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I Can See the City Beneath Me...

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I can see the city beneath me, steel and gray and miniature. There aren’t any streetlights on yet because it’s only about five in the afternoon, but you’d think it was nighttime. It’s the darkest it’ll ever get in this city.
“I’ll jump if you do,” I say to Sam as I take a step closer to the edge.
“What?” he looks at me, and I try to imagine what he’s thinking. He’s probably trying to process what I just said and decide if I’m kidding or not. He’s probably analyzing the scene in front of him: the girl he thinks he loves is standing at the edge of the roof of his apartment building, ready to jump. Poor kid, he must be so confused.
“Are you serious?” he asks, and takes a hesitant step toward me.
“What if I am? Would you do it?” I knew he would if I really wanted him to. “Come on, there’s no point to life anyway…and if I jump, you’ll be stuck by yourself.” I can’t help adding this last bit. I know he hates being by himself.
“You’re crazy.”
“I know I am. But would you do it?”
“No.”
“Come on, how cool would it be to just jump? We can hold hands and count to three and then—splat!—it’ll be over in a second.”

“My parents would be upset.”

“So what? You’ll be dead, so it’s not like they can ground you.”

Sam is at a loss for words. He’s probably considering the pros and cons of the situation. Pro: He won’t have to watch me die. Con: He’ll die. Pro: He won’t have to grow up. Con: He won’t get to grow up.

“Sam.” I really need to stop doing things like this to him. He’s not a bad kid.

“Yeah?”

“I’m kidding.”

“I know!” Sam looks relieved. Another decision he doesn’t have to make.

“Let’s go get pizza.” Another decision I make for him.

The street below us is lit now, and I can see our reflections in a store window on the opposite side of the avenue. Sam’s tall. Too tall to be comfortable when he kisses me. He has to bend his neck and his knees. It’s such a hassle to kiss me that he doesn’t really do it much anymore and I’m okay with it—I don’t like kissing anyway. I find it dull.
There’s nothing wrong with the way Sam kisses, I just never really liked it. It’s supposed to be this incredible life-changing thing, kissing. You’re supposed to get lost in the kiss; the world around you should melt away; nothing is supposed to matter besides you and the person you’re kissing.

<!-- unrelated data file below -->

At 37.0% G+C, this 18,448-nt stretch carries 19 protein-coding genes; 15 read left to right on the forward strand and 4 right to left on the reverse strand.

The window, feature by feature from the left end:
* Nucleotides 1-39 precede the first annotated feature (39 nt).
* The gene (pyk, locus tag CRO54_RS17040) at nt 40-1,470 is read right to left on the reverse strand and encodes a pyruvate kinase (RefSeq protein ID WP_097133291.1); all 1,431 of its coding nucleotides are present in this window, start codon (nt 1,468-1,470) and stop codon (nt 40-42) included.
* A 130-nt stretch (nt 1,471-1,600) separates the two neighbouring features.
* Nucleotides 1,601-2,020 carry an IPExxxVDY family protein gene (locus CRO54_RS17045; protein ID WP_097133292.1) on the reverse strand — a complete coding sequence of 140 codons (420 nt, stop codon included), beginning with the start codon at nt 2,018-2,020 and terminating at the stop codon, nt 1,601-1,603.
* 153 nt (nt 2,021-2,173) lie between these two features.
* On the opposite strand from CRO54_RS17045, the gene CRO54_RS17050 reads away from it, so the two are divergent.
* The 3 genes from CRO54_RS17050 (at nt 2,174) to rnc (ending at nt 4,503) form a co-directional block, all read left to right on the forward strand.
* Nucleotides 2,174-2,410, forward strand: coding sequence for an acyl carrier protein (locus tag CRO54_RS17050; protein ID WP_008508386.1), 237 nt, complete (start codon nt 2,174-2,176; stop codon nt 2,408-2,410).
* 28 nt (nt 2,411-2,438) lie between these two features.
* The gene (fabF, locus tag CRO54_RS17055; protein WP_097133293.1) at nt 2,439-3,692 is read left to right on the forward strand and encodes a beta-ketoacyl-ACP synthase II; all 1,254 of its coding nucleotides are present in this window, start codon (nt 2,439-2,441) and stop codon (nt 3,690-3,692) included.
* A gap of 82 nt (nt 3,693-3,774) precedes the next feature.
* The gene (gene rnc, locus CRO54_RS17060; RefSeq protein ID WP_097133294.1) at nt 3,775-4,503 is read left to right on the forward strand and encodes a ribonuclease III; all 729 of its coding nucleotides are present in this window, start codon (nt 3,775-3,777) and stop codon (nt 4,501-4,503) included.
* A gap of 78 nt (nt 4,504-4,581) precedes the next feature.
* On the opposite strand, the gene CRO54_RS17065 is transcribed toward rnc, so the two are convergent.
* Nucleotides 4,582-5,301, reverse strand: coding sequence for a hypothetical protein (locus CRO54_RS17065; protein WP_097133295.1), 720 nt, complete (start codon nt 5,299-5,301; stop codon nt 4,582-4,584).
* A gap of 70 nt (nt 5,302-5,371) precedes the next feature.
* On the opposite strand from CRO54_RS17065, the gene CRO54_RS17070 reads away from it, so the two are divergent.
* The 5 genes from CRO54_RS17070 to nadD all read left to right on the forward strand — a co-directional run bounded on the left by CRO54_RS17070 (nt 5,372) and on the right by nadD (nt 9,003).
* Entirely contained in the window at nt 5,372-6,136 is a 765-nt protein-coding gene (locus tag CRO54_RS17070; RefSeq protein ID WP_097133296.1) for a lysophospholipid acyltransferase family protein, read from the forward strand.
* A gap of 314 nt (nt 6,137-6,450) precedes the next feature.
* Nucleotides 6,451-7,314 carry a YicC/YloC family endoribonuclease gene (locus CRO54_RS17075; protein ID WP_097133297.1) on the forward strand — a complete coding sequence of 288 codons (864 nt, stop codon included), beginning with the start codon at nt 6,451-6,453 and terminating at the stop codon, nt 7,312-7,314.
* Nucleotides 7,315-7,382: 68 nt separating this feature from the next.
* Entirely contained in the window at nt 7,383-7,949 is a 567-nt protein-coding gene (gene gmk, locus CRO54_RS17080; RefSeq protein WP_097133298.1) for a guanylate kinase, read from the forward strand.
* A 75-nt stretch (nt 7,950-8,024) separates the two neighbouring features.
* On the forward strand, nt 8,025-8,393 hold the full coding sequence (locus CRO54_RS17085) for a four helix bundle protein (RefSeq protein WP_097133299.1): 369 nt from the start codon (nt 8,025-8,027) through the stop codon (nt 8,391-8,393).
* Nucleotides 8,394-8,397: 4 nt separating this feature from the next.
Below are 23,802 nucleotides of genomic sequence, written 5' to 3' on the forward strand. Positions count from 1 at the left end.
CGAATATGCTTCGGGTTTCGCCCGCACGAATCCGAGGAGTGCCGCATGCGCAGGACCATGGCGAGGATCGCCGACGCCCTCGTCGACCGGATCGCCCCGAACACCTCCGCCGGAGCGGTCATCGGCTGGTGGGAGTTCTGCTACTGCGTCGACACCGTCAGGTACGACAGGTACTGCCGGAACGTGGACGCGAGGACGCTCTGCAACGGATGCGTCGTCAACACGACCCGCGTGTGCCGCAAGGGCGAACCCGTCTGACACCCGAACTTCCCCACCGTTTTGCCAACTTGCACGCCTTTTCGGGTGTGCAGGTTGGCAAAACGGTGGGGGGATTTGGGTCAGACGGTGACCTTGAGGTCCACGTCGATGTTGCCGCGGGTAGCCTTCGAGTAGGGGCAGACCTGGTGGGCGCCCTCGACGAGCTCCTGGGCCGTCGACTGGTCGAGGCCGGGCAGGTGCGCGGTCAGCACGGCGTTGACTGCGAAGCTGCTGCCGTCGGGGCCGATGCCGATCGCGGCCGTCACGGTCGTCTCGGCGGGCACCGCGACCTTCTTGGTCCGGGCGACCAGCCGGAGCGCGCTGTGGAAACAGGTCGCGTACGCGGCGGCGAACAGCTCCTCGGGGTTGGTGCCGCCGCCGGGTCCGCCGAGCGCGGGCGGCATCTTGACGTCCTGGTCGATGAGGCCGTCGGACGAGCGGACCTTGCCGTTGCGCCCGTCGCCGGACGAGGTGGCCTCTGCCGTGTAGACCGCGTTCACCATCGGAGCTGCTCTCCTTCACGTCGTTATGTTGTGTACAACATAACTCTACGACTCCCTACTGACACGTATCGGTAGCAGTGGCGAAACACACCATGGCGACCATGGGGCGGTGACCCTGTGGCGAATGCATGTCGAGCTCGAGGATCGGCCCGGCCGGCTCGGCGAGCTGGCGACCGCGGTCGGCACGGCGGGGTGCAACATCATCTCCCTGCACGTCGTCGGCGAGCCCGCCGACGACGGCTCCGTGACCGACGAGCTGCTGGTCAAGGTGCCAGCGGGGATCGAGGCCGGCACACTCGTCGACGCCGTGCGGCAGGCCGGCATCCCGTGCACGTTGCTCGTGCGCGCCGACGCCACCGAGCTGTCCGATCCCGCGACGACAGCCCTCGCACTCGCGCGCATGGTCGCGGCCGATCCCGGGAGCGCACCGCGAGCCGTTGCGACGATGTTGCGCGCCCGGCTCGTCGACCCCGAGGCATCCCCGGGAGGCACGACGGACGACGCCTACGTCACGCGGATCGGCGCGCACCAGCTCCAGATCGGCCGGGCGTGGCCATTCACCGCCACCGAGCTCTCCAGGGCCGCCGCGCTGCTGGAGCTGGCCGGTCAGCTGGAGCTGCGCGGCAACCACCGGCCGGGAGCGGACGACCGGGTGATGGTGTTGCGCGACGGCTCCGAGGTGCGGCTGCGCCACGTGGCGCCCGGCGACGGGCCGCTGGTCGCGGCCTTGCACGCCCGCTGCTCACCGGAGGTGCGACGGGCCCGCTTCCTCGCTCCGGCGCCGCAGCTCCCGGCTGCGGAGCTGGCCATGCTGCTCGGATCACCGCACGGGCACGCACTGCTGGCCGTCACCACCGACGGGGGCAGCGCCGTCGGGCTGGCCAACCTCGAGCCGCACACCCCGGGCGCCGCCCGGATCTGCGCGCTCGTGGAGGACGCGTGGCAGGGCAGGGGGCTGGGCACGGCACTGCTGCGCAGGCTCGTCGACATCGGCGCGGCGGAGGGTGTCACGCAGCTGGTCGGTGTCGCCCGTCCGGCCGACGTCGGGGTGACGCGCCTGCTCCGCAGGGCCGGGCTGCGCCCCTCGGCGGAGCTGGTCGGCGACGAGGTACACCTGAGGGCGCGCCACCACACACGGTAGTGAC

I’ve never had a kiss like that.
I lead Sam through a door with a sign on the other side of it that that says “No Persons Allowed on Roof.” I’ve seen this sign so many times that I don’t feel any sort of thrill when we come up here. It’s not an adventure anymore and picking the lock is too easy to provide any sort of satisfaction.

We head down the stairs. There are twenty-six floors. There’s an elevator in the building but there’s nothing interesting about elevators. They were invented for people that are old or handicapped and since I’m neither of those things, I prefer to take the stairs. Sam says he doesn’t have a preference, but I know he’d much rather take the elevator. He has asthma and sometimes I feel a little guilty for making him climb stairs all the time, but then again it’s probably good for him.

The doorman says “good afternoon” to us when we finally get down to the lobby. We say something along the same lines and wait for him to open the door. The cold is a shock. I’m still panting from running down twenty-six flights of stairs, and the second I take a breath of the outside air, I’m paralyzed. My lungs scream in pain and threaten to quit on me. I don’t blame them. I wouldn’t like working for me either. Sam has on one of those ski masks that make him look like a bank robber, so he’s doing okay.
Sam’s always doing okay. He’s so damn sensible it makes me sick sometimes. I can do anything I want to him and he’ll be okay. I can say, “Sam, I don’t love you,” and he’ll shrug and say, “What does that have to do with anything?” as if I’m just being a nuisance.
It’s true. I don’t love him. But he loves me and he’s a good kid so we go on his roof every day after school and sit and talk about what life would be like if we weren’t ourselves. I tell him I love him too and I’m pretty sure he believes me.
We walk down the block to Peni’s Pizzeria. I get sad every time I see the sign. I wish someone told poor old Peni that adding an “s” to the end of his name would be bad for business. I tell this to Sam and he shrugs and says that he never noticed and that he’s pretty sure no one else does either. I want to tell him that not everyone is as oblivious as him, but I decide not to. Sam sits down at one of the many empty booths, and I order for both of us. I slide into the seat across from him and he asks: “Did you really want to jump?” I don’t really know how to answer, so I shrug. He can interpret that any way he wants to.
“Why?”
I want to laugh. How do I answer that? Because I couldn’t think of anything better to do? Because I wanted to see how you would react, if you would react?
I shrug.
“You should see a doctor or something.”
“You mean a shrink?”
“I guess.”
Sam’s not the first person to think I’m crazy. He won’t be the last either. I’m not though, I know I’m not. The only mental illness I suffer from is boredom, and they haven’t made a pill for that yet.





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